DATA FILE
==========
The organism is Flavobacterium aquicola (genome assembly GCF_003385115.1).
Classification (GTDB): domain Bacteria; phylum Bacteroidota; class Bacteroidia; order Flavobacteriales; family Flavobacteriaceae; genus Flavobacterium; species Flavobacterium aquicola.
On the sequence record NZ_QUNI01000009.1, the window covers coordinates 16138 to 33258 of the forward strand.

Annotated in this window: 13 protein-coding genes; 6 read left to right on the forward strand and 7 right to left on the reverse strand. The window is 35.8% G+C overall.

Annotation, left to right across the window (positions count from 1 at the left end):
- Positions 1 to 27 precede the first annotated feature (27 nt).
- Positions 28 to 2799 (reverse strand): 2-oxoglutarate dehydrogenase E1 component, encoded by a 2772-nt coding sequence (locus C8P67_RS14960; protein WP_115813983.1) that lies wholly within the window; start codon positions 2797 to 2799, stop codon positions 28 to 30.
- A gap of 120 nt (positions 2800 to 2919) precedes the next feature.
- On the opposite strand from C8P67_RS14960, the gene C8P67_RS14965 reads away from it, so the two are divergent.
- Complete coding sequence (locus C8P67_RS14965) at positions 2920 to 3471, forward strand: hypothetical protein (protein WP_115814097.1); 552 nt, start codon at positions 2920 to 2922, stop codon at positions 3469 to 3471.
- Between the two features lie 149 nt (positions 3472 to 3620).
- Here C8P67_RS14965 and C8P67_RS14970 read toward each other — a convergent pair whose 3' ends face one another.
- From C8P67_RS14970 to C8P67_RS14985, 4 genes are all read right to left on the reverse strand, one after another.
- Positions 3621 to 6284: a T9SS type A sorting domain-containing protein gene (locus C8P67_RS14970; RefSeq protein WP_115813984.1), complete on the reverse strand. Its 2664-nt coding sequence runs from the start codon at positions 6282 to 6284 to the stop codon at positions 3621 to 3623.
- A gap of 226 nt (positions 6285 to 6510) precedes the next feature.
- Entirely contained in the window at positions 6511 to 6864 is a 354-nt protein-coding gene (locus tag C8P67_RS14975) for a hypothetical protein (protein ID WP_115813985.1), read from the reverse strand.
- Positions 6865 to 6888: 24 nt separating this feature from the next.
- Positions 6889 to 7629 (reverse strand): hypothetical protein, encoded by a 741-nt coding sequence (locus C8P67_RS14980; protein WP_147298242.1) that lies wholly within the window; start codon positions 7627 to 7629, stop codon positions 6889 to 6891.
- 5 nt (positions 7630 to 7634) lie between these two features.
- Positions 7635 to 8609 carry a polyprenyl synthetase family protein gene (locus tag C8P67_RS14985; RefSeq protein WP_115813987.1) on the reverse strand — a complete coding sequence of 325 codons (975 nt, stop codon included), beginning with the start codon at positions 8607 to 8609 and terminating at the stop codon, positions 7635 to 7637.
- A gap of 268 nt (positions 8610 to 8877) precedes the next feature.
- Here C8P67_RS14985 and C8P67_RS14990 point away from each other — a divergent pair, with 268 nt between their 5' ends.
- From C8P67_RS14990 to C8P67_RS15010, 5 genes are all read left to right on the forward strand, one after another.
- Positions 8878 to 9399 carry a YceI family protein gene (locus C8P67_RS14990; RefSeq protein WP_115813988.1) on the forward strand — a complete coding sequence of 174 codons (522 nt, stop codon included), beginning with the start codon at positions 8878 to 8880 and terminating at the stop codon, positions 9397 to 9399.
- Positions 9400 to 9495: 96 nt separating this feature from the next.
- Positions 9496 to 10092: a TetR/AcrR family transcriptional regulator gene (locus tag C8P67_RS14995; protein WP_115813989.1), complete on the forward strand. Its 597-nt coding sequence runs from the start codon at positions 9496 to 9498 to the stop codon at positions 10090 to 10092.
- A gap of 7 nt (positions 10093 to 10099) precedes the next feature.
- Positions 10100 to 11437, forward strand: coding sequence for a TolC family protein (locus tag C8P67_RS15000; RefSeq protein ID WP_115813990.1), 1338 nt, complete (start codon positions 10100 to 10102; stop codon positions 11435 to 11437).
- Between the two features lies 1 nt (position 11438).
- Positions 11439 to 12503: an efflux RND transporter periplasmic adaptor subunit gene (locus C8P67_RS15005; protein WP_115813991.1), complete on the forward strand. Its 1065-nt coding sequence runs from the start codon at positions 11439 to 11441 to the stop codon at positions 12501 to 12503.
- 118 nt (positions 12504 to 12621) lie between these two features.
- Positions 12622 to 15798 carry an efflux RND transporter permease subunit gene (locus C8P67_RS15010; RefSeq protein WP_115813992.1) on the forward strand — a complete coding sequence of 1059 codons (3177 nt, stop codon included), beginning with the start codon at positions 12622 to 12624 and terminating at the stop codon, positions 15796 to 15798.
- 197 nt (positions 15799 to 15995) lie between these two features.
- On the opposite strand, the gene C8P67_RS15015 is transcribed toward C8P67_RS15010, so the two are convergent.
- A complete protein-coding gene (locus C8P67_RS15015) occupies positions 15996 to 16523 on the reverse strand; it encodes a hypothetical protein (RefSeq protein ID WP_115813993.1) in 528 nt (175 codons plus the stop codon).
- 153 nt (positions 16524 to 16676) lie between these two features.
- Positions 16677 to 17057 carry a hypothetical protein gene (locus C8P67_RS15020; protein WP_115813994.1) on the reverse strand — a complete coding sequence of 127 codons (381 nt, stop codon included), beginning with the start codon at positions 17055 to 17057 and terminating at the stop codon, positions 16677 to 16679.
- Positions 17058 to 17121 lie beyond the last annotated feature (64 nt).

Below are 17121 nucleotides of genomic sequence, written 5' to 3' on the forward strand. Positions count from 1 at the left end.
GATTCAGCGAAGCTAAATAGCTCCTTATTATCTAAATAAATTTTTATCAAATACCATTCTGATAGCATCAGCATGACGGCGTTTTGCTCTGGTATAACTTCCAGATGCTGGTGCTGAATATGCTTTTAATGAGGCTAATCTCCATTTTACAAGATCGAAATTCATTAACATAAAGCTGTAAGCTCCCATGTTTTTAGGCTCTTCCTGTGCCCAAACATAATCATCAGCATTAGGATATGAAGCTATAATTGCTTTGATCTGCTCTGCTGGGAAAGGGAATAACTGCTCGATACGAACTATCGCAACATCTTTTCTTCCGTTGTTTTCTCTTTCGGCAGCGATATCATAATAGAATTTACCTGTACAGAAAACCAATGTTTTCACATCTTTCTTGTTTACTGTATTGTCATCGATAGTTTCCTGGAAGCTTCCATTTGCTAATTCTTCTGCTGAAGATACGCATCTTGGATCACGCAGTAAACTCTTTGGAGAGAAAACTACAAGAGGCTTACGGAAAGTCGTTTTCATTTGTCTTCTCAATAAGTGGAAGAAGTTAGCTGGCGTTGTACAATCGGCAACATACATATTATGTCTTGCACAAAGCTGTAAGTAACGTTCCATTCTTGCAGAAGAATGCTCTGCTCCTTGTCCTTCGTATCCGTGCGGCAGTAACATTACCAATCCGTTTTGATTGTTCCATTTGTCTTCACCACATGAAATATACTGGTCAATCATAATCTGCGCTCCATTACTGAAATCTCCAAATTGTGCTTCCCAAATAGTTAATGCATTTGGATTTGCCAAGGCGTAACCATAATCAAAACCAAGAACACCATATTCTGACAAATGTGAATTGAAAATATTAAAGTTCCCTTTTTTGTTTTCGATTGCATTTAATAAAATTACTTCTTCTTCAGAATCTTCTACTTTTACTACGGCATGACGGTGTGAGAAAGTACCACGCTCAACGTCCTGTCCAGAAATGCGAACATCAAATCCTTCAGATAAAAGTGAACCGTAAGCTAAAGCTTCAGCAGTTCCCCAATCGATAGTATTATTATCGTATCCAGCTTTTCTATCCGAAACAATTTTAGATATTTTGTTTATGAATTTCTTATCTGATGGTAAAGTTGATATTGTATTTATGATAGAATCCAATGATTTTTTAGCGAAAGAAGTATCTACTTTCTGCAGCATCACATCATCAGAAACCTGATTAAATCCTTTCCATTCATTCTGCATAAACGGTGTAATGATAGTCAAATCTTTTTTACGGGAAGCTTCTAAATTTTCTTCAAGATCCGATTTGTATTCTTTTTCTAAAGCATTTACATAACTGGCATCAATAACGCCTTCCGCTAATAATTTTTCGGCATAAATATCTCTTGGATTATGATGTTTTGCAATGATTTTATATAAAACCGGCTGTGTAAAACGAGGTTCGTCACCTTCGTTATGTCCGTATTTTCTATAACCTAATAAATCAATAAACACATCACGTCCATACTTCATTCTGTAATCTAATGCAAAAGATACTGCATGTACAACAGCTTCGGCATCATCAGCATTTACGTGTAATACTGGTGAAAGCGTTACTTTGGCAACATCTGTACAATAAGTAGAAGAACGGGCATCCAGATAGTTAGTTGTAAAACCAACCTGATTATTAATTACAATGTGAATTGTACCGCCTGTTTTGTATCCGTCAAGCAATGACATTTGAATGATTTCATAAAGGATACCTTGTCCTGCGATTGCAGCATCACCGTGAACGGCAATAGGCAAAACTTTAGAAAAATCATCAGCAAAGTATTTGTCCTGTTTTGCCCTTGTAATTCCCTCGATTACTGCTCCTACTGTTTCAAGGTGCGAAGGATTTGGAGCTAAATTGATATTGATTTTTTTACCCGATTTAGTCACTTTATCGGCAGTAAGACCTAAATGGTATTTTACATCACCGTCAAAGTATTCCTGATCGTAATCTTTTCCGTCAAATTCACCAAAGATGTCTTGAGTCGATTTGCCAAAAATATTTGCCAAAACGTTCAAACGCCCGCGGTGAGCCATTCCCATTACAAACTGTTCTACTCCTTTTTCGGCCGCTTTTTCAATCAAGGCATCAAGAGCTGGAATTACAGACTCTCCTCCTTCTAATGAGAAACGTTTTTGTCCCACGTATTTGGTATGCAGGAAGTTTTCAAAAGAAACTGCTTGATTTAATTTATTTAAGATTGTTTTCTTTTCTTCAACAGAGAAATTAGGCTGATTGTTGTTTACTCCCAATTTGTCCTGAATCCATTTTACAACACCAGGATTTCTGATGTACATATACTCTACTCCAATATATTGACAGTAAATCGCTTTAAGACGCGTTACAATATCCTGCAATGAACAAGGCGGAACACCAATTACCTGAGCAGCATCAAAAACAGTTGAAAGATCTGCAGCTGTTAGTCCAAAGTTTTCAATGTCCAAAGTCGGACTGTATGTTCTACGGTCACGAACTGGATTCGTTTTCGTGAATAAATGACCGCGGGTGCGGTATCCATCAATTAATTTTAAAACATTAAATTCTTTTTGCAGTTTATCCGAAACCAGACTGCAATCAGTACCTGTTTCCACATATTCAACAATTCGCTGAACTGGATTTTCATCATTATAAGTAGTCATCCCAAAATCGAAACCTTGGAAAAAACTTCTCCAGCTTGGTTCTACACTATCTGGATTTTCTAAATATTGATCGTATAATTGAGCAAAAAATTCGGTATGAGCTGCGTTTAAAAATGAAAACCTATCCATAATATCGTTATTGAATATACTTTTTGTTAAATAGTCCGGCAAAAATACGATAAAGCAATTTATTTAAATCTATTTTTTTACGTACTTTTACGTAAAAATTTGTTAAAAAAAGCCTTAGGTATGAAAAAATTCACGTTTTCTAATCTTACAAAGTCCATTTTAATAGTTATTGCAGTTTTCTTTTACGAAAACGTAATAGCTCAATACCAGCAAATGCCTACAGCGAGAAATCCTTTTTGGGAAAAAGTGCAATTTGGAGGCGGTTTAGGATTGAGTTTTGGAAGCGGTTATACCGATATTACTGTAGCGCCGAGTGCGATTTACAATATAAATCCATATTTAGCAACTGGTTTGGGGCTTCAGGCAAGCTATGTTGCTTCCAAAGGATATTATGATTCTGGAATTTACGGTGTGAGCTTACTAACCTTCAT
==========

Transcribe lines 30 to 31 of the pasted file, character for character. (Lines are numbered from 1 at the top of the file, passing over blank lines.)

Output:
- Positions 11439 to 12503: an efflux RND transporter periplasmic adaptor subunit gene (locus C8P67_RS15005; protein WP_115813991.1), complete on the forward strand. Its 1065-nt coding sequence runs from the start codon at positions 11439 to 11441 to the stop codon at positions 12501 to 12503.
- 118 nt (positions 12504 to 12621) lie between these two features.